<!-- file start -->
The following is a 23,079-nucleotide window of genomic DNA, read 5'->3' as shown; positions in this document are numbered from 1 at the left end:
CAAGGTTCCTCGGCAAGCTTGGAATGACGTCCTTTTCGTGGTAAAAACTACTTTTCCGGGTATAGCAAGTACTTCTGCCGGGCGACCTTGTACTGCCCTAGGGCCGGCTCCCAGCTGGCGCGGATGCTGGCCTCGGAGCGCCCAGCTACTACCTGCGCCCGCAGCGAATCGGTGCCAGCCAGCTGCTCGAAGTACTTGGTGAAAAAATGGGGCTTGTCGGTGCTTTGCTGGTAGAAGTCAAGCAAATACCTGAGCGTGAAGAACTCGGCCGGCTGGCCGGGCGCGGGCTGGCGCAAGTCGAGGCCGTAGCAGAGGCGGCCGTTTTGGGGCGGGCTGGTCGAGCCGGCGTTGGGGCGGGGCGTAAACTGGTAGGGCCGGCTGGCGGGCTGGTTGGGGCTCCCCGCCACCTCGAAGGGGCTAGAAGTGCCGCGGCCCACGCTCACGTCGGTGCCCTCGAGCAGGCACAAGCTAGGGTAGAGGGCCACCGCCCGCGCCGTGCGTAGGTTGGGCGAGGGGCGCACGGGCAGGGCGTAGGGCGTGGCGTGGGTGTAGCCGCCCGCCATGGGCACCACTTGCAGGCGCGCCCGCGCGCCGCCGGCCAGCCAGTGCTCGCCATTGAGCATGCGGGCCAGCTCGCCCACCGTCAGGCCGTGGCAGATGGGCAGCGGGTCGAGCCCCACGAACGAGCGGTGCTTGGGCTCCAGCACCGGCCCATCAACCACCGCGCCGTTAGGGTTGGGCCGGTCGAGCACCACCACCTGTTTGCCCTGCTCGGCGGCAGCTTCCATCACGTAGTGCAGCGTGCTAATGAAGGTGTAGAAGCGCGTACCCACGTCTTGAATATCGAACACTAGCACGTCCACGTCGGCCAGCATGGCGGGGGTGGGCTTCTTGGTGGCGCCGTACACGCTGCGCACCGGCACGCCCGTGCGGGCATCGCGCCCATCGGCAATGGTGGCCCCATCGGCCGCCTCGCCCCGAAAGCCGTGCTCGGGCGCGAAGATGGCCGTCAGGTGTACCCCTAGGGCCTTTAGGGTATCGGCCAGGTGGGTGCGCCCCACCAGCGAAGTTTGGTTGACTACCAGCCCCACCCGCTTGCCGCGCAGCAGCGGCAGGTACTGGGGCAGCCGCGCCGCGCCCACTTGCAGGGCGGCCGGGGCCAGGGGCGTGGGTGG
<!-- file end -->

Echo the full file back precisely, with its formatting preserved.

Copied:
The following is a 23,079-nucleotide window of genomic DNA, read 5'->3' as shown; positions in this document are numbered from 1 at the left end:
CAAGGTTCCTCGGCAAGCTTGGAATGACGTCCTTTTCGTGGTAAAAACTACTTTTCCGGGTATAGCAAGTACTTCTGCCGGGCGACCTTGTACTGCCCTAGGGCCGGCTCCCAGCTGGCGCGGATGCTGGCCTCGGAGCGCCCAGCTACTACCTGCGCCCGCAGCGAATCGGTGCCAGCCAGCTGCTCGAAGTACTTGGTGAAAAAATGGGGCTTGTCGGTGCTTTGCTGGTAGAAGTCAAGCAAATACCTGAGCGTGAAGAACTCGGCCGGCTGGCCGGGCGCGGGCTGGCGCAAGTCGAGGCCGTAGCAGAGGCGGCCGTTTTGGGGCGGGCTGGTCGAGCCGGCGTTGGGGCGGGGCGTAAACTGGTAGGGCCGGCTGGCGGGCTGGTTGGGGCTCCCCGCCACCTCGAAGGGGCTAGAAGTGCCGCGGCCCACGCTCACGTCGGTGCCCTCGAGCAGGCACAAGCTAGGGTAGAGGGCCACCGCCCGCGCCGTGCGTAGGTTGGGCGAGGGGCGCACGGGCAGGGCGTAGGGCGTGGCGTGGGTGTAGCCGCCCGCCATGGGCACCACTTGCAGGCGCGCCCGCGCGCCGCCGGCCAGCCAGTGCTCGCCATTGAGCATGCGGGCCAGCTCGCCCACCGTCAGGCCGTGGCAGATGGGCAGCGGGTCGAGCCCCACGAACGAGCGGTGCTTGGGCTCCAGCACCGGCCCATCAACCACCGCGCCGTTAGGGTTGGGCCGGTCGAGCACCACCACCTGTTTGCCCTGCTCGGCGGCAGCTTCCATCACGTAGTGCAGCGTGCTAATGAAGGTGTAGAAGCGCGTACCCACGTCTTGAATATCGAACACTAGCACGTCCACGTCGGCCAGCATGGCGGGGGTGGGCTTCTTGGTGGCGCCGTACACGCTGCGCACCGGCACGCCCGTGCGGGCATCGCGCCCATCGGCAATGGTGGCCCCATCGGCCGCCTCGCCCCGAAAGCCGTGCTCGGGCGCGAAGATGGCCGTCAGGTGTACCCCTAGGGCCTTTAGGGTATCGGCCAGGTGGGTGCGCCCCACCAGCGAAGTTTGGTTGACTACCAGCCCCACCCGCTTGCCGCGCAGCAGCGGCAGGTACTGGGGCAGCCGCGCCGCGCCCACTTGCAGGGCGGCCGGGGCCAGGGGCGTGGGTGG